Thailand catches Bollywood fever while sex worker plays biofilm chords New Entertainment

Bengaluru, India – An elderly influencer. A young woman. Well-known actor. Popular model. They wore bold red bindis on their foreheads, all of whom dressed up as the main character in last month’s Bollywood superstar Alia Bhatt’s film, Gangubai Kathiawadi, in viral Instagram posts.

Excessive tributes to actors are common in the Indian film industry. But these fans, many of them public figures, are not Indians: they are from Thailand.

Indian films have long been popular in some parts of Africa and the Middle East, as well as countries with a large South Asian diaspora population, such as the United States, the United Kingdom, and Malaysia. But Thailand’s relationship with Bollywood has been limited to the use of the idyllic beaches of the Southeast Asian nation mostly as a backdrop for the scene.

Now that the film world is trying to return to the previous revenue of COVID-19, Thailand is moving from being a peripheral device to a promising partner in an effort to expand India’s $ 2.3 billion film industry to new markets. Streaming platforms are making it easier for Thai viewers to access Indian films, according to industry experts and experts. And the growing collaboration between actors and filmmakers from both countries explains the two viewers to each other like never before.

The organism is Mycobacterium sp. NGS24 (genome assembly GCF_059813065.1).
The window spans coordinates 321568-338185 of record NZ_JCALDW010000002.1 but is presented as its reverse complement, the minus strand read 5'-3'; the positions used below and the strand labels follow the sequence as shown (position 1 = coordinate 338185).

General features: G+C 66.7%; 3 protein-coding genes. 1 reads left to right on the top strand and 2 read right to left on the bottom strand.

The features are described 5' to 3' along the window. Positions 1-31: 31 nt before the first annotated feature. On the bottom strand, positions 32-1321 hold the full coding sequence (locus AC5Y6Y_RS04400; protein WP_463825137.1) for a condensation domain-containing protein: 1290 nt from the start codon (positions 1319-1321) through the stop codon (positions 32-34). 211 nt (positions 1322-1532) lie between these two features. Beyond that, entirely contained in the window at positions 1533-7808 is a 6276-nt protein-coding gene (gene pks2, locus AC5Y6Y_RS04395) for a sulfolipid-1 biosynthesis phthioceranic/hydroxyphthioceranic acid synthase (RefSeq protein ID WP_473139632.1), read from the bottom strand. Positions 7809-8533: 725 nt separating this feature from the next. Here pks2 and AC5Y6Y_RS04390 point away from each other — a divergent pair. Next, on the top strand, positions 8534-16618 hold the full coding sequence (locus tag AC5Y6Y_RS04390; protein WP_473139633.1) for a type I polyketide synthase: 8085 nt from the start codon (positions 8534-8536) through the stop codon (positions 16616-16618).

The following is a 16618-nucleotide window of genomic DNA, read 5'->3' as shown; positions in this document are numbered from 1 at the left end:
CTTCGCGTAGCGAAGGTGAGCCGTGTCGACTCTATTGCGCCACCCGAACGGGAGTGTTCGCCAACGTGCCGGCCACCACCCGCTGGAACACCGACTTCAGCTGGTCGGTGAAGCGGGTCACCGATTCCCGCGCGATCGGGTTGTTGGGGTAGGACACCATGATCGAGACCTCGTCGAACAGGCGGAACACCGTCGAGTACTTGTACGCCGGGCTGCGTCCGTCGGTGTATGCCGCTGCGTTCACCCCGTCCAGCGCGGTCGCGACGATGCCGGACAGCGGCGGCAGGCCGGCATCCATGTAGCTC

In early June, Gangubai Kathiawadi – the story of a woman forced into prostitution who later became a staunch supporter of women’s rights – spent five weeks on Netflix’s top 10 most-watched films in Thailand. For two weeks in May, it was the most watched movie on Thai Netflix – a position he didn’t enjoy, even in India. And he wasn’t alone: ​​joining the film in the top 10 list was RRR, another Indian film.